By David Mullen
It might not be easy, but writing young adult books comes naturally to Max Brallier. Sometimes under the pen name Jack Chabert (an amalgamation of his grandfather’s names), New York Times and USA Today bestselling author Brallier has written more than 30 books and is noted for his middle-grade series The Last Kids on Earth.
By the way, he just celebrated his 36th birthday.
“From a very early age, I always wanted to do something like telling stories, sort of like the James Bond, Indian Jones and ‘Star Wars’ type. Something big. It was what I loved,” Brallier said. He started writing as a 6-year-old.
“I liked writing. I was kind of OK at it,” Brallier said. “But I wanted to write for the movies and that is what I studied. I started as a production assistant, which is a six-day-a-week, 18-hour-a-day job.” He worked on “Fear Factor” and “The Sopranos,” but the rigorous job cut into his time for writing. “Then I went to work for a publishing company. But on the side, I was designing video games, not programming, but from the writing side.”
He also wrote activity books, trivia books, guides and journals for The Cartoon Network. Brallier published a “pick-your-own-path” series entitled Can YOU Survive the Zombie Apocalypse? for adults. But soon he found an audience of young adult readers.
He decided to take a year and just focus on writing. He realized “I like the kids stuff better that the adult stuff.” His revelation came while designing games targeting youth, but saw the success that books like Big Nate and Diary of a Wimpy Kid were having. “They were a mixture of text and illustration and I am very visual,” Brallier said. “It allows me to ‘direct’ from the page.”
Brallier liked the everyday life scenarios of other young adult literature, “but I wanted to write adventures and I always liked monsters,” he said. “It was the first thing I ever wrote that really came naturally to me. I was able to tap into my kid brain. And these were stories that I always wanted to read.” He would text his old childhood buddies for inspiration. “Remember when we were in the tree house …?”
He is the creator and author of the Eerie Elementary series for Scholastic Books and Galactic Hot Dogs, a middle-grade adventure series, and has written books for properties including LEGO, “Adventure Time,” “Regular Show,” “Steven Universe” and “Uncle Grandpa.”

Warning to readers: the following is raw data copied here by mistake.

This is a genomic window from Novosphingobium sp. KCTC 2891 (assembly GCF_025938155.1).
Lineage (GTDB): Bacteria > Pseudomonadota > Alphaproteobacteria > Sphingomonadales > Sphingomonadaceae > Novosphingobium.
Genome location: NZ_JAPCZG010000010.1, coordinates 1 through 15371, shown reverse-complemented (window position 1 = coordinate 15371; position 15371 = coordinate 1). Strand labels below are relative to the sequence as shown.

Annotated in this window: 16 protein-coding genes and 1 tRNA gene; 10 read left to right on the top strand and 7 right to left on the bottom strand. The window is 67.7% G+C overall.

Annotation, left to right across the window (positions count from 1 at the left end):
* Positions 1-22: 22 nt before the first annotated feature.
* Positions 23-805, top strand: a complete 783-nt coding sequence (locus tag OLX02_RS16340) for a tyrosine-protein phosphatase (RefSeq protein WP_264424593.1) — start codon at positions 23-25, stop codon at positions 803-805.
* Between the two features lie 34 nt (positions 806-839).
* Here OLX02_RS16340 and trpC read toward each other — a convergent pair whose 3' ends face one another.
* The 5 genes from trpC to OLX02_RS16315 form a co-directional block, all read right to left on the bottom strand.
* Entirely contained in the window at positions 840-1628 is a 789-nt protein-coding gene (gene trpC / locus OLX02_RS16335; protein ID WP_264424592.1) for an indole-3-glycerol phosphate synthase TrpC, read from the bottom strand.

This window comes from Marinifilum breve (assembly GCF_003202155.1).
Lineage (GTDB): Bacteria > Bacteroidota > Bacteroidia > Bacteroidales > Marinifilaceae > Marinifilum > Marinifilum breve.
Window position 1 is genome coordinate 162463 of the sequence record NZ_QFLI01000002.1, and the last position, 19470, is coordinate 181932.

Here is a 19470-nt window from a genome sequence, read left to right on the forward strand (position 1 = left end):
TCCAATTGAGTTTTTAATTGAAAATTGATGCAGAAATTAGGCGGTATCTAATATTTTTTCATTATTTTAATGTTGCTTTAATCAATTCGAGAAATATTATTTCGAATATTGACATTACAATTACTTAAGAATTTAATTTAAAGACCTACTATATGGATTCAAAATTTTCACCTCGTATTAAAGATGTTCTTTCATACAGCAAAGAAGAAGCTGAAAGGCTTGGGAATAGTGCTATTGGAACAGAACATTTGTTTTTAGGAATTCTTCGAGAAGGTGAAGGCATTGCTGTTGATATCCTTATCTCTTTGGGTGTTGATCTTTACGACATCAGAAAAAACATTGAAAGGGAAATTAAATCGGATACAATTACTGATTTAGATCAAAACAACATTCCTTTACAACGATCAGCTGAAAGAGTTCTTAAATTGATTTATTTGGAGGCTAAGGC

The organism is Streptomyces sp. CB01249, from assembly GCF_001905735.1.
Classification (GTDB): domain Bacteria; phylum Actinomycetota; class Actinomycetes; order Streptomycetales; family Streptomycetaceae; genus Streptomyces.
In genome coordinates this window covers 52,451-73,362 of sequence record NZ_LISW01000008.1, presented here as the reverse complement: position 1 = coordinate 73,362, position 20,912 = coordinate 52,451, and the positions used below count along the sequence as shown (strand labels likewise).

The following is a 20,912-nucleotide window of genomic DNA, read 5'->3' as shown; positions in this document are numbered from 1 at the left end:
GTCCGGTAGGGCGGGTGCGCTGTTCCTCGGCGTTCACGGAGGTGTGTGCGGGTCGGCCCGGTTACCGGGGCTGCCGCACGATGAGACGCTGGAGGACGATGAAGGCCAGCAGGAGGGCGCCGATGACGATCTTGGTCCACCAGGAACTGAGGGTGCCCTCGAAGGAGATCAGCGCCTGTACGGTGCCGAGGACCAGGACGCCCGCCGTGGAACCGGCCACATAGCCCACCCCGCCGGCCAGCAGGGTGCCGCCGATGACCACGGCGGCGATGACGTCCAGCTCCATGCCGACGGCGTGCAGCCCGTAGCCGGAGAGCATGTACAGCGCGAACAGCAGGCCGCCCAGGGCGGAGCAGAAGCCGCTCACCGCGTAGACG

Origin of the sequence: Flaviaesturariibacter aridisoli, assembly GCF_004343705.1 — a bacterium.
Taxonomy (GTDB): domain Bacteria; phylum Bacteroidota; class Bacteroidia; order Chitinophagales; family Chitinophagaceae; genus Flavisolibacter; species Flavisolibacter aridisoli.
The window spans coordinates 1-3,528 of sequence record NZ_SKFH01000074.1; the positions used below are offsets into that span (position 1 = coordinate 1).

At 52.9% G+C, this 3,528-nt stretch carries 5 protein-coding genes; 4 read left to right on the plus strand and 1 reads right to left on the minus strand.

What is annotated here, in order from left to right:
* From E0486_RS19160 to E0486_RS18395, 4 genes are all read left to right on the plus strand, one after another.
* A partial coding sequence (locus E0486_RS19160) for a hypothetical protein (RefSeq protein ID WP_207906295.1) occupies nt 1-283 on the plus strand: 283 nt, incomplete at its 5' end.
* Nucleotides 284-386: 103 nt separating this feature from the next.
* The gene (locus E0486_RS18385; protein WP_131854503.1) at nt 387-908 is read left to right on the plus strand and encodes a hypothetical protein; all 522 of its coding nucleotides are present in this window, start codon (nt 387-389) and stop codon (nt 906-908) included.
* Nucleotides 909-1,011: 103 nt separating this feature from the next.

Previously, Brallier was a game designer for the virtual world Poptropica and worked in marketing at St. Martin’s Press. He bounced around New England and Pittsburgh as a youth “which got me started in the zombie business,” Brallier said. He went “to the other college in Ithaca [Cornell is there], Ithaca College” and currently lives in New York City “for the action” with his wife Alyse and baby daughter, Lila. He often writes at local coffee houses.
“The Last Kid on Earth” Netflix animated series began on Sept. 17. His newest book, The Last Kids on Earth and the Midnight Blade, was released by Penguin Random House to coincide with the Netflix show launch.
“The way the series resonates with readers around the world is absolutely humbling. I’m so pleased that the adventures of Jack Sullivan and his friends will continue to grow, both on the page and now on screen,” Brallier said. Despite being an accomplished writer, Brallier is still a film junkie and made sure that he would be an integral part of the new TV series as a writer.
The show focuses on a battle against the zombies. Nick Wolfhard voices the lead character Sullivan, a 13-year-old who is joined by a band of suburban middle schoolers living in a decked-out tree house, playing video games, gorging themselves on candy and battling zombies in the aftermath of the monster apocalypse.
Other character voices include Rosario Dawson, Catherine O’Hara and legendary “Star Wars” actor Mark Hamill. “I was in the recording studio with all of the actors. Hamill was like being with a hero who is actually a regular guy. It was beyond your wildest dreams.”
On Wednesday, Oct. 2, Half Price Books at 5801 E. Northwest Highway will host a book signing and talk by Brallier. The public event is free and begins at 6 p.m. Just beware of the zombies.